The aim of Nāth yoga is liberation in this life (jīvanmukti) which is attained in a perfected or divine body (siddha/divya deha). The practice of developing the body (kāyā sādhanā) under the guidance of a guru, involves a long process of purification, Haṭha, and Kuṇḍalinī yoga which creates a ripe (pakva) body out of an unripe (apakva) one.
An oral tradition of songs in the vernaculars, especially Bengali and Hindī, praises the Nāth saints, and a written literature in Skt. describes yoga practice. Gorakhnāth is credited with writing the Haṭha Yoga, now lost, and the Gorakṣa Sataka. Other important texts of the Nāths are the Śiva Saṃhitā, the Gheranda Saṃhitā, the Haṭhayogapradīpika, and the Siddha Siddhānta Paddhati, which deal with yoga and the attaining of perfection in a perfected body.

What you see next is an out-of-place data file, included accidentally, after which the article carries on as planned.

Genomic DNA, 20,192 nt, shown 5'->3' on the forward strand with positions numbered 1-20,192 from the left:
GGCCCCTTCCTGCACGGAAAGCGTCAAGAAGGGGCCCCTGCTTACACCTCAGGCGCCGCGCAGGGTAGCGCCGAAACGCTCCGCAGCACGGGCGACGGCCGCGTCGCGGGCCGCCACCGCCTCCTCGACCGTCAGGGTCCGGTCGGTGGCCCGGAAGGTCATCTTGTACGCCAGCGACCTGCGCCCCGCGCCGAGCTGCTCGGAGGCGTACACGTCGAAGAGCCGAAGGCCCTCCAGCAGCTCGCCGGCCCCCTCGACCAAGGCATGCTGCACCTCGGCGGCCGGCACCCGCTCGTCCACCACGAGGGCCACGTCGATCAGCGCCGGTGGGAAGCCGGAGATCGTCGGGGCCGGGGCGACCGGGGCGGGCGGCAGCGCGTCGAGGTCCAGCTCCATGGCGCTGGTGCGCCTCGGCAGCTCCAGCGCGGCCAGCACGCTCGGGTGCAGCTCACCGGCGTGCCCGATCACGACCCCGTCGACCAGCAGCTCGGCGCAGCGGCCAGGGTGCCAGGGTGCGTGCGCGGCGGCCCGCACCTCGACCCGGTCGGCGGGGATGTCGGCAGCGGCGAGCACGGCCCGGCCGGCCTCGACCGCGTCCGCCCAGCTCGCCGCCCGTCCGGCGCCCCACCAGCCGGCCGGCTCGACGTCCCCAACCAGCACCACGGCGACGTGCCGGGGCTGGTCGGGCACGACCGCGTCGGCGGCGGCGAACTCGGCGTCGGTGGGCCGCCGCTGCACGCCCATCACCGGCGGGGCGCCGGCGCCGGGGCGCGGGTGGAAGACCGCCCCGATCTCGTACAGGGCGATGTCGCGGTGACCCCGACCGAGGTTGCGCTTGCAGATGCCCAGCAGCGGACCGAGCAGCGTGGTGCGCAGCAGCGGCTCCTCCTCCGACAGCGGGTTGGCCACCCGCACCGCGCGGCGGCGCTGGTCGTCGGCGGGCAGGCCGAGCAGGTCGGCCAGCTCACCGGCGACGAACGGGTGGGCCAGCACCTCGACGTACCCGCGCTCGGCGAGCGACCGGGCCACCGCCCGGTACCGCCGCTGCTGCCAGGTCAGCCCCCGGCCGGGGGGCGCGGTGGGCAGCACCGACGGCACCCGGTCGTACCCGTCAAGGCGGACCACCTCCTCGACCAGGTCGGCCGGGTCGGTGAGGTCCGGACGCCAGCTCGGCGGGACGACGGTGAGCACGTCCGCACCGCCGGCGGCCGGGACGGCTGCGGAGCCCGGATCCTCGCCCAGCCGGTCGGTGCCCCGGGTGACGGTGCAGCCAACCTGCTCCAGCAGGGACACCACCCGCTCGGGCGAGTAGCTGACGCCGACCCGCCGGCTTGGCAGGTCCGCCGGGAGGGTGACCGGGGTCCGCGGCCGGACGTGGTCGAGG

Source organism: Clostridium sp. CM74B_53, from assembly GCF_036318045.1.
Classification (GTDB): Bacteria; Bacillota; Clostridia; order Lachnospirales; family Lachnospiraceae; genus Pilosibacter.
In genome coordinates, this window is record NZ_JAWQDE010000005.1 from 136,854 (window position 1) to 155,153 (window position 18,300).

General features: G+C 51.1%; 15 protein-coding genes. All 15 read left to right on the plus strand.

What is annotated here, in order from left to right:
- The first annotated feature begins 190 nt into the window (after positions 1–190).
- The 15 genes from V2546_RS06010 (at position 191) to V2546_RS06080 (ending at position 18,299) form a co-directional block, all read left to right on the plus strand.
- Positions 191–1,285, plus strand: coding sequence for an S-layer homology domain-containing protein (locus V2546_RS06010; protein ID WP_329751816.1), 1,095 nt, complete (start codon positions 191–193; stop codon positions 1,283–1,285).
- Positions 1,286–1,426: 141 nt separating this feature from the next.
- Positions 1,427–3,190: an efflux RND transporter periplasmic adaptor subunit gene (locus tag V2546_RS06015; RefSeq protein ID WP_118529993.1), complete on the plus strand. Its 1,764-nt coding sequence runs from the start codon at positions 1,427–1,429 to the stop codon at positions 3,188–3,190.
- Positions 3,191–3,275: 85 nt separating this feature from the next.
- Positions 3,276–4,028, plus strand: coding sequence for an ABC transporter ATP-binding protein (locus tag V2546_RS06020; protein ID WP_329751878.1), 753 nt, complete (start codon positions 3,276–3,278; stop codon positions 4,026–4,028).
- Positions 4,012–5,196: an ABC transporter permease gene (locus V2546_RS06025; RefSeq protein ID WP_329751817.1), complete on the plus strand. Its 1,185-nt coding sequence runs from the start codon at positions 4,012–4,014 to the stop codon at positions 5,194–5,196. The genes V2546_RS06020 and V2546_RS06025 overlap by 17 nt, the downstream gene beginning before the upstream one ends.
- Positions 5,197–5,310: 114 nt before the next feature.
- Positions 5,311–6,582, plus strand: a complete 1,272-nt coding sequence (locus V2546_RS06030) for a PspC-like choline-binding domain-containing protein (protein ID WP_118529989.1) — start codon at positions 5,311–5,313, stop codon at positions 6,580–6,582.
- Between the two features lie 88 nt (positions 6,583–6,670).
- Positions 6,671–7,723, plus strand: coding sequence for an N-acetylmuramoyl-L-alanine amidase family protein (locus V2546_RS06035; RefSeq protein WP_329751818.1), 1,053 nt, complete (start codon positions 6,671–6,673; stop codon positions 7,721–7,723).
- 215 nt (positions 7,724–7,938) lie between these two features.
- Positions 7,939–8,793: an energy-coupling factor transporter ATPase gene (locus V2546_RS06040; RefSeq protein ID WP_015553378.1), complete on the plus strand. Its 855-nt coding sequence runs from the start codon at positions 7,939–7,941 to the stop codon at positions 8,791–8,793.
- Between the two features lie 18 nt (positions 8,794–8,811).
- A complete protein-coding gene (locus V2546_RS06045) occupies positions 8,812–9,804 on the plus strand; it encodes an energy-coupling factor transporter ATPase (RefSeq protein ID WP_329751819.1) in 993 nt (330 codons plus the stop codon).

The Nāth tradition still exists in India and has influenced other forms of Hinduism such as the Sant tradition, the Sahajīyās, and Indian alchemy (rasayāna).
"Nāth." The Concise Oxford Dictionary of World Religions. . Encyclopedia.com. (August 20, 2018). http://www.encyclopedia.com/religion/dictionaries-thesauruses-pictures-and-press-releases/nath
"Nāth." The Concise Oxford Dictionary of World Religions. . Retrieved August 20, 2018 from Encyclopedia.com: http://www.encyclopedia.com/religion/dictionaries-thesauruses-pictures-and-press-releases/nath